Out with the Old: Gates Funded Social Engineering Health Effort in India
Northwestern University Professor Noshir Contractor and his collaborators are studying how to use networks to spread messages about public health knowledge. The idea is to pair social networks with social motives to “close the science gap.” In other words, to put authoritative findings into direct action and overcome cultural caution.
Researchers cite that the infant mortality rate is 10 times higher in India than in the developed world. But to further illustrate their need to infiltrate the culture using social networking ties with Indian health surveillance workers, they cite another extreme example to highlight superstition.
While clinical trials found that applying an inexpensive topical solution of chlorhexidine to cleanse a newborn’s umbilical cord reduced the neonatal mortality rate by 24 percent, many Indian parents did not receive or follow this information.
You think you can just tell someone the scientific facts, and that will solve the problem. There is very good evidence that it doesn’t solve the problem at all because personal beliefs interfere.
In the case of chlorhexidine, for example, some parents are hesitant to use it because of deep-rooted traditional beliefs dating back several centuries that encourage parents to apply mustard oil to the umbilical cord. Some parents, they say, worry that breaking the ritual will cause bad luck for their child.
Contractor describes Indians’ superstition, and thus the need to step in:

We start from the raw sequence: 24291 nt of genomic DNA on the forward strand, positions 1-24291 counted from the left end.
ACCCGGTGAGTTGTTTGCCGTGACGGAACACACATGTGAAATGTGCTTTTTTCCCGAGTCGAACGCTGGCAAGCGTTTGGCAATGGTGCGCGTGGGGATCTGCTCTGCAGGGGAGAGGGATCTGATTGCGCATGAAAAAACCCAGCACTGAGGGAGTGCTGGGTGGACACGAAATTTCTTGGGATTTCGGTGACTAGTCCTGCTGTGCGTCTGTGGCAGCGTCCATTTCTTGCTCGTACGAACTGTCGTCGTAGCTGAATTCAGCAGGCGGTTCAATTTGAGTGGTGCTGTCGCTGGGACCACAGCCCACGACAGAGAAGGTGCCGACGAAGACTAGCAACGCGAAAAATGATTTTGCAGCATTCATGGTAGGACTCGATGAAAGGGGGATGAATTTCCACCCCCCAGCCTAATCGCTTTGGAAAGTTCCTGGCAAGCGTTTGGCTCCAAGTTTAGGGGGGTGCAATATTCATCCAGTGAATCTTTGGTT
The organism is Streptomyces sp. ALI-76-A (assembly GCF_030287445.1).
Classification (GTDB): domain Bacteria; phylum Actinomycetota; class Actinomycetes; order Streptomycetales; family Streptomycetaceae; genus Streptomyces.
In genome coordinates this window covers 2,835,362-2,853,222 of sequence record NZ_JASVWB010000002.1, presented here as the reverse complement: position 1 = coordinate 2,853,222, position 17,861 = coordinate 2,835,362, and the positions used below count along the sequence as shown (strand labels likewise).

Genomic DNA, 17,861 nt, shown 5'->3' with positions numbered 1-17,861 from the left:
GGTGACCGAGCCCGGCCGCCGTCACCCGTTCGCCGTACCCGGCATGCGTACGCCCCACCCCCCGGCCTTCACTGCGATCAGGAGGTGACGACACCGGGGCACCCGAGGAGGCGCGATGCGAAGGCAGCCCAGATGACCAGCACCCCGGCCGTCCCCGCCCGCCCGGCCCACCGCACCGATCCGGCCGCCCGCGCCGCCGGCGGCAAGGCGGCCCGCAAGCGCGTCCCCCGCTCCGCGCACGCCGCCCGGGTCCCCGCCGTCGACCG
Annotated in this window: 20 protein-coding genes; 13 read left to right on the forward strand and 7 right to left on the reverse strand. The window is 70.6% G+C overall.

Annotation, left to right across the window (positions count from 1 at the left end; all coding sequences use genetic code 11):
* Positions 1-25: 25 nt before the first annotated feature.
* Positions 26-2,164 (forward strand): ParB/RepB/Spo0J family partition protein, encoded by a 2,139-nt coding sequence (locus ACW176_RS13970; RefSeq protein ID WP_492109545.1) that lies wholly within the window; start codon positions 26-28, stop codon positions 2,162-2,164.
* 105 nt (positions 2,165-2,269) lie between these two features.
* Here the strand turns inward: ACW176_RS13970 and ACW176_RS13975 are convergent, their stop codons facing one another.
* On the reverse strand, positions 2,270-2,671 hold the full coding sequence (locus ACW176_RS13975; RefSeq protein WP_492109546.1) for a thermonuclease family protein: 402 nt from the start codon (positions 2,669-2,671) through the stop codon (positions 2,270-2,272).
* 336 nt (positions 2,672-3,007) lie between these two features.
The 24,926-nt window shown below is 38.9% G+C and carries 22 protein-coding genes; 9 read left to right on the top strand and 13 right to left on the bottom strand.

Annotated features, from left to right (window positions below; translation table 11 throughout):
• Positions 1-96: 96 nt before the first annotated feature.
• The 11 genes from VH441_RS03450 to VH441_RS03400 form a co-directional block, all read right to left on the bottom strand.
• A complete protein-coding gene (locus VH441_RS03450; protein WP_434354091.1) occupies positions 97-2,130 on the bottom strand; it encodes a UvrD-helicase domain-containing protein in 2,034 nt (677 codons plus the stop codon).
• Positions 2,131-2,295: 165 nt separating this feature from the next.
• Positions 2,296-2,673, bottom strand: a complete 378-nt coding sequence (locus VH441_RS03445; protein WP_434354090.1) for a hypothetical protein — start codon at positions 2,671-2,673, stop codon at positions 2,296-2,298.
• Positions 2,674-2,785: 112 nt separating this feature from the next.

It’s like the sports fans who always wear the same lucky shirt. You can tell them as much as you want that wearing the same shirt will not help their team, but they are still going to do it.
Noshir Contractor said:
The challenge is not that we don’t have solutions to solve major societal problems, but that we struggle with how to take a known solution and get a large number of people to use it. There is a big gap between what science offers us and what gets applied.
To find out which people fall into each category, Contractor is leading a survey of 14,000 family health workers in India. The paper-based survey involves family health workers for the Indian government as well as several non-profit organizations and development partners.
We are asking them about who they go to for advice on family health solutions as well as questions that will help us assess the extent to which these people are driven by the need to be right or the need to be liked. Based on those characteristics, we can identify who is most likely to influence them and what message is most likely to influence them.
The results of the survey will be implemented in a digital dashboard that Contractor calls the “Do Board.” Members in a technical support unit from the NGO Care India (partnered with Merck, targets poor women) will possess the Do Boards, using the information to help health officials interested in scaling up innovations identify who is likely to influence whom and with what message.
“A lot of people think that networks just make pretty pictures and nice visualizations,” Contractor said. “We want to prove that networks can do something very actionable and solve major world problems.”
But the real story is that while polio has statistically disappeared from India, there has been a huge spike in cases of non-polio acute flaccid paralysis (NPAFP)– the very types of crippling problems it was hoped would disappear with polio but which have instead flourished from a new cause.
There were 47,500 cases of non-polio paralysis reported in 2011, the same year India was declared “polio-free,” according to Dr. Vashisht and Dr. Puliyel. Further, the available data shows that the incidents tracked back to areas were doses of the polio vaccine were frequently administered. The national rate of NPAFP in India is 25-35 times the international average.